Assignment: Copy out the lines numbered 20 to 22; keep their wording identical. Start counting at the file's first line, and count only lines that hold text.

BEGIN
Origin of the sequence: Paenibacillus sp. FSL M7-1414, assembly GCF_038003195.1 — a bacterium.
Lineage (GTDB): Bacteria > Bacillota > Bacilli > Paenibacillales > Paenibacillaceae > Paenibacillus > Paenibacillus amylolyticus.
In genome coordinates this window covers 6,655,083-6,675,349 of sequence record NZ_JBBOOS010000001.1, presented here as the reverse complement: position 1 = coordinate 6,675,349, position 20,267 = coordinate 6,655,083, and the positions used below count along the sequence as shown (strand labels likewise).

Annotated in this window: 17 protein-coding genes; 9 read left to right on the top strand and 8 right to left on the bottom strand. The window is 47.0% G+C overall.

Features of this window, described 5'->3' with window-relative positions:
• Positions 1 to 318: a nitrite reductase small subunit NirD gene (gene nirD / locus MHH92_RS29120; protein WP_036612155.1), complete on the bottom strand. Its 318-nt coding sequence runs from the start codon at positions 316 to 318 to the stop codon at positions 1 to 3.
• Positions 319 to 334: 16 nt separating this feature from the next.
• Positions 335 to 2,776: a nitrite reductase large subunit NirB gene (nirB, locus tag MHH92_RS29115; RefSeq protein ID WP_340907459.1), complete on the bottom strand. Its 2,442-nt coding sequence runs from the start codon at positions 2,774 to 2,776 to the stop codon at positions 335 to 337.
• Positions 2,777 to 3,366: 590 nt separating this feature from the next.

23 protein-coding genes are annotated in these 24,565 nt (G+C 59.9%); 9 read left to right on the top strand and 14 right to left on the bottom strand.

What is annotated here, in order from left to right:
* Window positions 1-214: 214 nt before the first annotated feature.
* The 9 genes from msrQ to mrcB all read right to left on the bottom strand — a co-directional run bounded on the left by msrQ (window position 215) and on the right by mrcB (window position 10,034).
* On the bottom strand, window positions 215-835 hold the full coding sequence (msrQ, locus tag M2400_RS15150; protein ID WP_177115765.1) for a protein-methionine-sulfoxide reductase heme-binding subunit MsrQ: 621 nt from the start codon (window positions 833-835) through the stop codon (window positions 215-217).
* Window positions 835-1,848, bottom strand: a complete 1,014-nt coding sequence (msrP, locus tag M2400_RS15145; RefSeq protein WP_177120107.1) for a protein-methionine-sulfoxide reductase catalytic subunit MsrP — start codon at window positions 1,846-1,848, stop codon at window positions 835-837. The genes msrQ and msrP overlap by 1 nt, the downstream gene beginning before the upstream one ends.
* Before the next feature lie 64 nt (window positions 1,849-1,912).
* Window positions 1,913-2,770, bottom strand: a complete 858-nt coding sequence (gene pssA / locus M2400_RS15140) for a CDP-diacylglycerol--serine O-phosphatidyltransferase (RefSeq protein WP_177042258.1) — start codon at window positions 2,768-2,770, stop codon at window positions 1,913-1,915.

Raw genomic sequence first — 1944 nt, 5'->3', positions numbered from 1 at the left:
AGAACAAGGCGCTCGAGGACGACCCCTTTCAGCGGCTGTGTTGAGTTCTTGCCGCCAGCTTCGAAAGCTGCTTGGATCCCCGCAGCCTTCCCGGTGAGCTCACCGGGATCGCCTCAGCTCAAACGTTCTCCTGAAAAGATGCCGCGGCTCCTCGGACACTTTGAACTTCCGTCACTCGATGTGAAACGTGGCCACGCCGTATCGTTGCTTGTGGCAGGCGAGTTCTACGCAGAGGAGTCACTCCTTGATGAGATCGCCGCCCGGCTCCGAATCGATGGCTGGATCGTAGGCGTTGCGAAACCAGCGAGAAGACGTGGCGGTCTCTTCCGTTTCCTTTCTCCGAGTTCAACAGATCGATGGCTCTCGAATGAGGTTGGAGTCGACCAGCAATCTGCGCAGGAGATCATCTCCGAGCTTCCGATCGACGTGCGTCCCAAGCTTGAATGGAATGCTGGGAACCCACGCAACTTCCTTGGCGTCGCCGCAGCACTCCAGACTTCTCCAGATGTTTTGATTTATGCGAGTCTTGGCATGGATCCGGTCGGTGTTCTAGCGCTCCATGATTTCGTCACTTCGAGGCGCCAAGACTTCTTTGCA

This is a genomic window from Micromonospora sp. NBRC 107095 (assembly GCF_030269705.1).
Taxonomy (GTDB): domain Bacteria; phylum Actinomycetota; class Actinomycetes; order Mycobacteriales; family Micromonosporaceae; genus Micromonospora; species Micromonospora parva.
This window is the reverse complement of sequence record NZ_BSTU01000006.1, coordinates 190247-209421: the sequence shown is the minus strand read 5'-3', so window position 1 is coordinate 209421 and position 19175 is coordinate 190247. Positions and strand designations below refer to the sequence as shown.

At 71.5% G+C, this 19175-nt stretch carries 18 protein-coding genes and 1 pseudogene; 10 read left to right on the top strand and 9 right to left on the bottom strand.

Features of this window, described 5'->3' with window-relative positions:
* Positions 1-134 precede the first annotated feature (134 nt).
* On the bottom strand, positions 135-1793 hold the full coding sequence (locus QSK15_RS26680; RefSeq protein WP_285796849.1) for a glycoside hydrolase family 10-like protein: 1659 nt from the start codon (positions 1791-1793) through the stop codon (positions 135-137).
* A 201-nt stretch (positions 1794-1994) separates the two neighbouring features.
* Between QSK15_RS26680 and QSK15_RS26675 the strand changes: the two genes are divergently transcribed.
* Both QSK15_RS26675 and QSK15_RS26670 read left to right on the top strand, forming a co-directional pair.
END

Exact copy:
This is a genomic window from Micromonospora sp. NBRC 107095 (assembly GCF_030269705.1).
Taxonomy (GTDB): domain Bacteria; phylum Actinomycetota; class Actinomycetes; order Mycobacteriales; family Micromonosporaceae; genus Micromonospora; species Micromonospora parva.
This window is the reverse complement of sequence record NZ_BSTU01000006.1, coordinates 190247-209421: the sequence shown is the minus strand read 5'-3', so window position 1 is coordinate 209421 and position 19175 is coordinate 190247. Positions and strand designations below refer to the sequence as shown.